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Commissioners to do study on their own pay
Decision to dig further after raise voted down
Forsyth County

After deciding not to raise their own pay, Forsyth County commissioners have decided to move ahead with a study to look into the pay of commissioners in surrounding counties.

The decision was made at a work session on Tuesday and passed 3-1, with District 4 Commissioner Cindy Jones Mills opposed and the District 2 seat vacant. 

“The idea was here … to have a little bit more of an open discussion of what criteria we would want to include in a study and to determine whether or not there should be an increase and whether or not we would want to tie it to a [cost of living increase] so we don’t have this ugly exercise in the future,” District 5 Commissioner Laura Semanson said.

The pay raise has been a heated topic among commissioners recently. At a regular meeting just days before the work session, commissioners voted 3-0, with Chairman Todd Levent absent and the District 2 seat vacant, to deny the raise.

Semanson said at the time she would like the county to look at doing a study.

The study will look into the population of counties, growth, zoning, hours and availability of commissioners, what amount would encourage candidates to run but be high enough to draw career politicians and other factors.

Interim County Manager Tim Merritt will discuss with the Association County Commissioners of Georgia and the University of Georgia’s Carl Vinson institute to determine how best to undertake the study.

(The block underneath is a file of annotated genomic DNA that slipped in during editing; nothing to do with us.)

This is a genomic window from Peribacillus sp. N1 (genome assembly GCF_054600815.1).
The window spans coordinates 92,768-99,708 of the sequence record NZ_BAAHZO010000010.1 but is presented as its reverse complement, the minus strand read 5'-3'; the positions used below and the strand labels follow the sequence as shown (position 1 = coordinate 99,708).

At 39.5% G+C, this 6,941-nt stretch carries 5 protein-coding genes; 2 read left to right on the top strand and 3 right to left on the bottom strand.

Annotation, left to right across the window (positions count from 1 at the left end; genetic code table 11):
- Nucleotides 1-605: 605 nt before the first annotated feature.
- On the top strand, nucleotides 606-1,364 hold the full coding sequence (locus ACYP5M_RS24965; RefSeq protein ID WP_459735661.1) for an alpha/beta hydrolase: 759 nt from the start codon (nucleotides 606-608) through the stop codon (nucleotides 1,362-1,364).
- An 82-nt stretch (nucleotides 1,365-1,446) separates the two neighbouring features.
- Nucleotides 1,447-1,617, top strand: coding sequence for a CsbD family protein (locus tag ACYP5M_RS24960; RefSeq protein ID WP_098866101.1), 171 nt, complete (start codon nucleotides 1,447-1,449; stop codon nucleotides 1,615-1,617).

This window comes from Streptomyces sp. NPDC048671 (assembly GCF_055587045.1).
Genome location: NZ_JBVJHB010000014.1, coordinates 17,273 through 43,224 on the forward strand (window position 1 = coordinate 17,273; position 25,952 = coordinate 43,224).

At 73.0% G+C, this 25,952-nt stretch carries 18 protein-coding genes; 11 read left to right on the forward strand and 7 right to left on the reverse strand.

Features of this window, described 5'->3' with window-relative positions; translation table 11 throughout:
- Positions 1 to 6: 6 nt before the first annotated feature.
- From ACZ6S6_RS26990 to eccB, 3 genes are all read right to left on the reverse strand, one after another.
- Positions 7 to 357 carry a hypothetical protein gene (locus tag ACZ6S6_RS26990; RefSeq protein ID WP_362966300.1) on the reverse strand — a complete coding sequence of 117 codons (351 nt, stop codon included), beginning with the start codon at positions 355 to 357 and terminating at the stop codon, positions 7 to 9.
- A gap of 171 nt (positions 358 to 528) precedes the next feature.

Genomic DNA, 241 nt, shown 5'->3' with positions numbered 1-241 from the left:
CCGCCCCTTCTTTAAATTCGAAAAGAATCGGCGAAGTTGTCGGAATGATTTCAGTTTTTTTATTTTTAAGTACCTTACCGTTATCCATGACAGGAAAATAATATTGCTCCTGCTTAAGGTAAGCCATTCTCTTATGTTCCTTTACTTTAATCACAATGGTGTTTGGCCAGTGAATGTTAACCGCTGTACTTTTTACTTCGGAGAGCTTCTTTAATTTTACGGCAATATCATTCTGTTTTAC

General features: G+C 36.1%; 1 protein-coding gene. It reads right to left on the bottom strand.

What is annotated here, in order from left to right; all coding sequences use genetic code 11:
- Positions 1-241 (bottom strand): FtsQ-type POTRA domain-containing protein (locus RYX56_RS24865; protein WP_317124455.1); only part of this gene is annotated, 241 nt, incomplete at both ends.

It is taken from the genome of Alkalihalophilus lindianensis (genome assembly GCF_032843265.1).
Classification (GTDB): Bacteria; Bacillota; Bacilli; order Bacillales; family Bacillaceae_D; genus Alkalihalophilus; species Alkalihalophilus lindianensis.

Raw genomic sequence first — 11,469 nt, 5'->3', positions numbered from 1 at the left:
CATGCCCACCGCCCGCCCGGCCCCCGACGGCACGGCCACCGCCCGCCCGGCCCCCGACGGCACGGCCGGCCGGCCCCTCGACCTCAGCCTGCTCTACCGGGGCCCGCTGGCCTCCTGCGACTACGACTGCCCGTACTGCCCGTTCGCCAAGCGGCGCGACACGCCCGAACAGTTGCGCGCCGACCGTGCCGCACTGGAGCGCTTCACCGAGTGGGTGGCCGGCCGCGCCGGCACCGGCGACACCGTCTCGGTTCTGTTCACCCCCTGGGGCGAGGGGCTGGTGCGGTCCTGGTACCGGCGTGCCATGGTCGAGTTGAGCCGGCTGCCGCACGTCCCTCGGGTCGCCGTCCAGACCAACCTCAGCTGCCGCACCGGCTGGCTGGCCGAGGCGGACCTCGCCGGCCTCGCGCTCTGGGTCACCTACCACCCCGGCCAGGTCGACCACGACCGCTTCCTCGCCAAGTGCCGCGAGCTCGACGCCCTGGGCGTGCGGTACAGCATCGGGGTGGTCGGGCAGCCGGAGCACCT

Adding another layer to the drama was the vacant seat of former-District 2 Commissioner Rick Swope, who stepped down in mid-August to accept an executive position with E-Trade.

Prior to Thursday’s meeting, previous votes had been 3-2, with Levent, Swope and Semanson in favor and Mills and District 1 Commissioner Pete Amos against.

The argument in favor of increasing pay was that it would increase the pool of potential candidates and would allow people to run who would not otherwise be able to take the heavy workload and have a full-time job.

Opponents argued that being a commissioner is a part-time job and that it would increase expense to the county.

Commissioners currently make about $38,000 per year, with the chairman’s salary slightly higher, and they can get a $1,200 stipend if certified by the University of Georgia’s Carl Vinson Institute. The salary of commissioners in the state can only be increased by commissioners voting to give themselves a raise.